Assessing the Efficiency of Mass Transit Systems in the United States


Frustrated with increased parking problems, unstable gasoline prices, and stifling traffic congestion, a growing number of metropolitan city dwellers consider utilizing the mass transit system. Reflecting this sentiment, a ridership of the mass transit system across the United States has been on the rise for the past several years. A growing demand for the mass transit system, however, necessitates the expansion of service offerings, the improvement of basic infrastructure/routes, and the additional employment of mass transit workers, including drivers and maintenance crews. Such a need requires the optimal allocation of financial and human resources to the mass transit system in times of shrinking budgets and government downsizing. Thus, the public transit authority is faced with the dilemma of “doing more with less.” That is to say, the public transit authority needs to develop a “lean” strategy which can maximize transit services with the minimum expenses. To help the public transit authority develop such a lean strategy, this report identifies the best-in-class practices in the U.S. transit service sector and proposes transit policy guidelines that can best exploit lean principles built upon best-in-class practices.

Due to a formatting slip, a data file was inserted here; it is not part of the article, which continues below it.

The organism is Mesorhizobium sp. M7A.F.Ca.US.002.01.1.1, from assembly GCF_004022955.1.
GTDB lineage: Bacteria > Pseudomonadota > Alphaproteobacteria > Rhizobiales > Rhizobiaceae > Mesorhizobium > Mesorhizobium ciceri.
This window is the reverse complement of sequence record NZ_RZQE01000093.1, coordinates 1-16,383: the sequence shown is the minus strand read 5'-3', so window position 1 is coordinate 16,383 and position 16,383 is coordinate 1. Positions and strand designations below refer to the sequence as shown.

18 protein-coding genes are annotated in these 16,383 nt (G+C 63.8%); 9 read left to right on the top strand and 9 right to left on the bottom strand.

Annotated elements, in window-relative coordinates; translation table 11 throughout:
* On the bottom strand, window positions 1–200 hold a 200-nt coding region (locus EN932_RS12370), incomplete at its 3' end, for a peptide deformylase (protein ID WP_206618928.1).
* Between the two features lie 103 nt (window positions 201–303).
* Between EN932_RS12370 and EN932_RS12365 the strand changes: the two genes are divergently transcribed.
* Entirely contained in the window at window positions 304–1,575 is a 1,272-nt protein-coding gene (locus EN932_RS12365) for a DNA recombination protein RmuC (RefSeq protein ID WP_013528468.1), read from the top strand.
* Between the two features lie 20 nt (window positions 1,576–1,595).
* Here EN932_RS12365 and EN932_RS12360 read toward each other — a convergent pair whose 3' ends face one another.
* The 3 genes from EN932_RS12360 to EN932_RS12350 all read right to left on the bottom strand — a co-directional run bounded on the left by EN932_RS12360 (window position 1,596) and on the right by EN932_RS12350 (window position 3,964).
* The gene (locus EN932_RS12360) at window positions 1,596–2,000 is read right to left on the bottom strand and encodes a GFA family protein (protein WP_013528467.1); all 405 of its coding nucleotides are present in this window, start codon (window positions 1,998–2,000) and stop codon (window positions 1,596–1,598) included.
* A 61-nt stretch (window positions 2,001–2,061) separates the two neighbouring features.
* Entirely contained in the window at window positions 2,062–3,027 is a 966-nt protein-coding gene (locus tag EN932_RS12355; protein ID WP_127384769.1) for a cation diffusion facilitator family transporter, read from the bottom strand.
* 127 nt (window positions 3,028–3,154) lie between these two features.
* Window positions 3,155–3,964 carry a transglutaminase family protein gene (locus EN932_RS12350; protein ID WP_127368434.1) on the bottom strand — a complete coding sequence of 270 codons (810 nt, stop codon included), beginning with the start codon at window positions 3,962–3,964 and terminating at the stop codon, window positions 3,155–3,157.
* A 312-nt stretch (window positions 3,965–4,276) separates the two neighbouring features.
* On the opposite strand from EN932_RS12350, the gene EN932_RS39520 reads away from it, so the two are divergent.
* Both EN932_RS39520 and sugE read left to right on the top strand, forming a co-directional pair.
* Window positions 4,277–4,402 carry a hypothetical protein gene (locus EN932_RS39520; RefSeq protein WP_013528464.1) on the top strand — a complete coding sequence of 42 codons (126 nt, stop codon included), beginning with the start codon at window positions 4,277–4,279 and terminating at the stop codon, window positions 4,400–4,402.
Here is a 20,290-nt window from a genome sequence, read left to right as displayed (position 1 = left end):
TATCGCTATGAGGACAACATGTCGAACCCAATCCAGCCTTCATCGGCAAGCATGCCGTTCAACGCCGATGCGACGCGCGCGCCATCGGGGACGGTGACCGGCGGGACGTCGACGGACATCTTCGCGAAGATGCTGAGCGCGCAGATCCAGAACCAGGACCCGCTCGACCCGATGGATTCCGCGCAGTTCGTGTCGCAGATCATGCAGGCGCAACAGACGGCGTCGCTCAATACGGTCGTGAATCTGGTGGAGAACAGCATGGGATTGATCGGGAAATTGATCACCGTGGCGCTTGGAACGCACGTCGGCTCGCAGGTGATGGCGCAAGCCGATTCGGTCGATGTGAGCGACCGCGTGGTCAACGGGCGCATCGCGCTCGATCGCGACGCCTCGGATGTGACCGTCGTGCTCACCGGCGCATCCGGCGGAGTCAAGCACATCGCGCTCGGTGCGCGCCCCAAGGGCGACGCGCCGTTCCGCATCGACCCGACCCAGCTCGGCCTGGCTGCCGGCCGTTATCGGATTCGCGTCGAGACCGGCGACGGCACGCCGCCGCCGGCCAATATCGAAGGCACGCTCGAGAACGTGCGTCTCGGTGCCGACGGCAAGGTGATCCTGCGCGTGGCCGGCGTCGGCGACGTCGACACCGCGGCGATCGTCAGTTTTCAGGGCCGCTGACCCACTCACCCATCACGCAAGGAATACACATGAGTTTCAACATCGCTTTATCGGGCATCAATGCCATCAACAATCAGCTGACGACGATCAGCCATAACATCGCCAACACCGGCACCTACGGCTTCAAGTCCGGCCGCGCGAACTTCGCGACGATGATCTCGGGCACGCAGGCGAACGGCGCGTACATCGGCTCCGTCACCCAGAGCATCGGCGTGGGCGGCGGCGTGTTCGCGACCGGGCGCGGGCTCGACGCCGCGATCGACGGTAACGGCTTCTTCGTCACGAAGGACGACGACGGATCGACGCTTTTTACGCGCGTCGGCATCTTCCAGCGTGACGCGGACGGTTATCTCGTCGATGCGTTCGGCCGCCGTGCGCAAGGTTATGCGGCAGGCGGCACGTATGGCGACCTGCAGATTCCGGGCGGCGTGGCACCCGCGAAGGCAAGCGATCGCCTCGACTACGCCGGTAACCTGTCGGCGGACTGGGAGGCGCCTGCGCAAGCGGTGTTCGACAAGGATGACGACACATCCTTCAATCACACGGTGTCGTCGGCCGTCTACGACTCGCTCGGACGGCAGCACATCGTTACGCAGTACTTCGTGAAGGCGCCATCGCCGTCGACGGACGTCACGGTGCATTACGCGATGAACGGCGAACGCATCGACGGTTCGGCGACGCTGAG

Dr. Hokey Min is James R. Good Chair in Global Supply Chain Strategy in the Department of Management at the Bowling Green State University. He earned his Ph.D. degree in Management Sciences and Logistics from the Ohio State University. His research interests include global logistics strategy, supply chain security, green supply chains, information technology, mass transit systems, and supply chain modeling. He has published more than 185 articles in various academic journals including Journal of Business Logistics, International Journal of Physical Distribution and Logistics Management, Supply Chain Management: An International Journal, Journal of the Operational Research Society, European Journal of Operational Research, Transportation Journal, Transportation Research, and Journal of Transportation Management.


April 2017


Mass transit systems
transit performance metrics
data envelopment analysis
comparative efficiencies
demand response